If you’ve ever had to teach English, learn a foreign language, sing in a choir, or for any other reason pay attention to the sounds of language, you’ve probably noticed that the American English sound “t” is often transmuted into something softer, almost like the letter D but not quite.

If you’ve never noticed this phenomenon, say these words aloud: little/middle, battle/saddle. The sound you make in the middle of each word is called a “tongue flap.” Then say the sentence, “The fat cat sat on the mat.” Notice how each T is formed in your mouth but doesn’t actually come out?

Somewhere along the line, Rafi noticed that the T is “supposed” to be always hard, so he’s been pronouncing English words like Israelis do: li-ttel (instead of little), hott (instead of hot), etc.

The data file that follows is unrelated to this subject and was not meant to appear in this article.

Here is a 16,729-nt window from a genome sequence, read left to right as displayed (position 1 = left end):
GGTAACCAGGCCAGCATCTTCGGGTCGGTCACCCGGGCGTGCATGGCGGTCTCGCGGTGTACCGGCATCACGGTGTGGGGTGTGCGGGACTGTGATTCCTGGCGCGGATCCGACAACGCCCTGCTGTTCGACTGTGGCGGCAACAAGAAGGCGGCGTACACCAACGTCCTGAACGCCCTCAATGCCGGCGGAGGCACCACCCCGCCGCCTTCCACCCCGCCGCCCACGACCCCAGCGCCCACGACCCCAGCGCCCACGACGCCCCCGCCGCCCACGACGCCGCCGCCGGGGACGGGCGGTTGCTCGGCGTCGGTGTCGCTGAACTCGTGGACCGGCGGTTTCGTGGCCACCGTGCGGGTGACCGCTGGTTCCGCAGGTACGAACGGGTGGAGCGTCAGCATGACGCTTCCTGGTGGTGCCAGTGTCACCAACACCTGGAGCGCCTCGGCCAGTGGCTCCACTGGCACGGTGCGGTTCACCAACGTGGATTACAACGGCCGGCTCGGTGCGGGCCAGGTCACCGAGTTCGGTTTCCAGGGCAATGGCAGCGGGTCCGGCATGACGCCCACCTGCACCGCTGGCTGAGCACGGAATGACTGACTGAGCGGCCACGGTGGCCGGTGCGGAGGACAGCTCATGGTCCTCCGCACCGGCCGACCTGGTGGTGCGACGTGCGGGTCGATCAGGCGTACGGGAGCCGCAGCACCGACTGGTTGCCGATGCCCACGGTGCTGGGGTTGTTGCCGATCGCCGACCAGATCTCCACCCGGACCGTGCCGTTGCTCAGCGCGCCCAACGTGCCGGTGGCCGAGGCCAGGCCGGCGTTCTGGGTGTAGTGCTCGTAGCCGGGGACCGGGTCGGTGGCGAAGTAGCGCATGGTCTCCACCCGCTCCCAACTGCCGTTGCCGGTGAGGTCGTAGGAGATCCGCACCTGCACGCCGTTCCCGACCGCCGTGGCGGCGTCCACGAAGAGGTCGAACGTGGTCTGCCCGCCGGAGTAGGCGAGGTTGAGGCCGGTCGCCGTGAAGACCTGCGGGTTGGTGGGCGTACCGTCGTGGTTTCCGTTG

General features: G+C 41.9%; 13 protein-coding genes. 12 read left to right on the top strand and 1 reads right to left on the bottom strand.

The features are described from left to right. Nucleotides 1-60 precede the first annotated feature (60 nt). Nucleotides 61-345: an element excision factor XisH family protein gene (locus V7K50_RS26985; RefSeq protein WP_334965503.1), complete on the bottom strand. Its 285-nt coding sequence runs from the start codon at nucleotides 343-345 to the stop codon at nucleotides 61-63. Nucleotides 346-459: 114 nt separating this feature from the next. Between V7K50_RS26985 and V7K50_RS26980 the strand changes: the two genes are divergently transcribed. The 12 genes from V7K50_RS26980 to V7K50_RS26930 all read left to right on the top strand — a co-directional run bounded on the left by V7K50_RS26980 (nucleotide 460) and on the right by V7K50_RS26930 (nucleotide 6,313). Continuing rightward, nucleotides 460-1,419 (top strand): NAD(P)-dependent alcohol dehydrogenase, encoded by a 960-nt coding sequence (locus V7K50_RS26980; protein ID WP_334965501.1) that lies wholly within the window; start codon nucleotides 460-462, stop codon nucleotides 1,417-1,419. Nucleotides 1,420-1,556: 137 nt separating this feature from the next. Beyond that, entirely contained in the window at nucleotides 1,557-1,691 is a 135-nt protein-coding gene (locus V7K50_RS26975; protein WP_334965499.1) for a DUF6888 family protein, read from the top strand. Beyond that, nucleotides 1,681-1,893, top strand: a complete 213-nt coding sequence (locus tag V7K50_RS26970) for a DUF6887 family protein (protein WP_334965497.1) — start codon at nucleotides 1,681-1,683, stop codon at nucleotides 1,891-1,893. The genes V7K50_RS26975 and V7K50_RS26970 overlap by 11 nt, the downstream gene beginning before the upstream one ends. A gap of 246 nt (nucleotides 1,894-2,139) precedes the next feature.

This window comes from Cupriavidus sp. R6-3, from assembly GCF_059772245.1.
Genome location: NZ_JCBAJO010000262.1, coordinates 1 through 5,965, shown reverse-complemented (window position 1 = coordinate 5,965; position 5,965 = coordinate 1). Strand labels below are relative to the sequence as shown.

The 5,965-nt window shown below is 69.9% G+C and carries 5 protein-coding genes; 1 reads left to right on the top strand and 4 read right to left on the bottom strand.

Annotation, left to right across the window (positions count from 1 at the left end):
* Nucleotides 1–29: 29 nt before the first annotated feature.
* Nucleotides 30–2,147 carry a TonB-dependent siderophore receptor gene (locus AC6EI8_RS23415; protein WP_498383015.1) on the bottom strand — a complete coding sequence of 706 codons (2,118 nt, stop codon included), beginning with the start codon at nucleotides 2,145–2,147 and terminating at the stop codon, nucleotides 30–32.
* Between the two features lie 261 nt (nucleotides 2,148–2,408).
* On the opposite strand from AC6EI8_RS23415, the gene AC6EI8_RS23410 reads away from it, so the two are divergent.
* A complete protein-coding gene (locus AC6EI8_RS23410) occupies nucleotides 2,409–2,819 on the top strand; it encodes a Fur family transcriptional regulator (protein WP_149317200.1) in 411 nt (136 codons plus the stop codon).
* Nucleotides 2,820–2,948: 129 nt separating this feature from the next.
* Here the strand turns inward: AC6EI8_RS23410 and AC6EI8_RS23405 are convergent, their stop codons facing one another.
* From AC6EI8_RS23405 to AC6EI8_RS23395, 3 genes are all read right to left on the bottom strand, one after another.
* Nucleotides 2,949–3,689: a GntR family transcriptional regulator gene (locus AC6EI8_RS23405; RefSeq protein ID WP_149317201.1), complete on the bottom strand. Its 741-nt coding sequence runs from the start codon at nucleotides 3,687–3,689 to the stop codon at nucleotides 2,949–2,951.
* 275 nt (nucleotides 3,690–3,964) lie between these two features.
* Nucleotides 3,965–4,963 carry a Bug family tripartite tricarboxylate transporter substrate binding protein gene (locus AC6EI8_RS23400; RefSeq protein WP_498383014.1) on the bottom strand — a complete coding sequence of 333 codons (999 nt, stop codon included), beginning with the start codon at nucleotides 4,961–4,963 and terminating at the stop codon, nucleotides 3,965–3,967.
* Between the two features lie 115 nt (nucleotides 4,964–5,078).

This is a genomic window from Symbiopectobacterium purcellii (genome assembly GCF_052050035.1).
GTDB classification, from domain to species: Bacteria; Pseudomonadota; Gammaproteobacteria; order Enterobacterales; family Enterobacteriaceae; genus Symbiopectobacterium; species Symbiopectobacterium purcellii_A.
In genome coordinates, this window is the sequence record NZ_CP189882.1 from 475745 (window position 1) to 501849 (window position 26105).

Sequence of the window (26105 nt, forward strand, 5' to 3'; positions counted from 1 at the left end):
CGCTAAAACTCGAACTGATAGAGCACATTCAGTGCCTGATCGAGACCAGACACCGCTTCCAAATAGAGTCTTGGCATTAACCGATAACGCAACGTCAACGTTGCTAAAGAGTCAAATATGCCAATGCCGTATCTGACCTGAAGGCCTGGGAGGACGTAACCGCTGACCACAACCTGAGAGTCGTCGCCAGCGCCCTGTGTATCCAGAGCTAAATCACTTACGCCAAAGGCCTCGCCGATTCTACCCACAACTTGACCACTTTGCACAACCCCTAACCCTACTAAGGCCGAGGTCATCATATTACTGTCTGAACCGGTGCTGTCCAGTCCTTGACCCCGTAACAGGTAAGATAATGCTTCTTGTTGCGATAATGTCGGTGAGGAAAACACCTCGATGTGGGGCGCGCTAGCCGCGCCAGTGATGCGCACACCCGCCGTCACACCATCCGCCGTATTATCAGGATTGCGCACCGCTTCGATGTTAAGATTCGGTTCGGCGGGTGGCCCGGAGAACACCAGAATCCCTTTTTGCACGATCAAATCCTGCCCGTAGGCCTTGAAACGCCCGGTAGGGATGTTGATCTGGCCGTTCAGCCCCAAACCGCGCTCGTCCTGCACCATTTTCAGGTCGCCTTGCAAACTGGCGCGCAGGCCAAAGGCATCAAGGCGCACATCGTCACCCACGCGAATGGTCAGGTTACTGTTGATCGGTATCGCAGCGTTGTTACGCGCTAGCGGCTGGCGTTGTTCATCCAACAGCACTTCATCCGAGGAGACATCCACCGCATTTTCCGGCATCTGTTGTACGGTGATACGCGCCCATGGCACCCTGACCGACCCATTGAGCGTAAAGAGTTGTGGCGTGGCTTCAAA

I wasn’t too surprised by that.

What really surprised me is that lately, he’s gotten the idea that every “D” sound is actually a bastardization of what is supposed to be a T. So he says:

  • “Mittle” instead of middle
  • “Retti” instead of ready
  • “Wintow” instead of window

It’s pretty cute, and I imagine he’ll eventually get it sorted out. The whole thing boggles my mind a bit.


4 thoughts on “Hypercorrection

    • Actually, he also over-corrects th: instead of either, sometimes it comes out ei-ter. I think it’s because he can’t pronounce the th sound so well, so it gets turned to d, and then to t.

  1. A long time ago I started saying “printed” with a t instead of “prinnid” because I thought it sounded better when other people did it that way.

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